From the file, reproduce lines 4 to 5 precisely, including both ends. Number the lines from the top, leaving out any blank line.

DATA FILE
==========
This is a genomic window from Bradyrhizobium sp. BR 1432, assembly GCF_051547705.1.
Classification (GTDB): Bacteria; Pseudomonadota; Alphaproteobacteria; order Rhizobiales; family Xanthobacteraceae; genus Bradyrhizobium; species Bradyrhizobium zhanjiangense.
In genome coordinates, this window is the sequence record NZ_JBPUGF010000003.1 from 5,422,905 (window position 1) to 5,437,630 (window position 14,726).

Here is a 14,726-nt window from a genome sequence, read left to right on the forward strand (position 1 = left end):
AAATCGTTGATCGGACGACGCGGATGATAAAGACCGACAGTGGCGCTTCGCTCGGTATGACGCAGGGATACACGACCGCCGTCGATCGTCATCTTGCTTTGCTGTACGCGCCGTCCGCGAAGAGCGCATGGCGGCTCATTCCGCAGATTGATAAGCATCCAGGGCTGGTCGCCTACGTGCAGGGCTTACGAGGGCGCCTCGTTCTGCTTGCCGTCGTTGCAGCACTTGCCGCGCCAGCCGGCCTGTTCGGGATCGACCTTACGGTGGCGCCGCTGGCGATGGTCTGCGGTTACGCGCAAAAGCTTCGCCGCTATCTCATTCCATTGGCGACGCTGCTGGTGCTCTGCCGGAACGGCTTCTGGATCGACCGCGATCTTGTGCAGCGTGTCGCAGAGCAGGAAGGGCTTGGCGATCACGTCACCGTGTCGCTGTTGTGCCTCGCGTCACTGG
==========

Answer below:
Here is a 14,726-nt window from a genome sequence, read left to right on the forward strand (position 1 = left end):
AAATCGTTGATCGGACGACGCGGATGATAAAGACCGACAGTGGCGCTTCGCTCGGTATGACGCAGGGATACACGACCGCCGTCGATCGTCATCTTGCTTTGCTGTACGCGCCGTCCGCGAAGAGCGCATGGCGGCTCATTCCGCAGATTGATAAGCATCCAGGGCTGGTCGCCTACGTGCAGGGCTTACGAGGGCGCCTCGTTCTGCTTGCCGTCGTTGCAGCACTTGCCGCGCCAGCCGGCCTGTTCGGGATCGACCTTACGGTGGCGCCGCTGGCGATGGTCTGCGGTTACGCGCAAAAGCTTCGCCGCTATCTCATTCCATTGGCGACGCTGCTGGTGCTCTGCCGGAACGGCTTCTGGATCGACCGCGATCTTGTGCAGCGTGTCGCAGAGCAGGAAGGGCTTGGCGATCACGTCACCGTGTCGCTGTTGTGCCTCGCGTCACTGG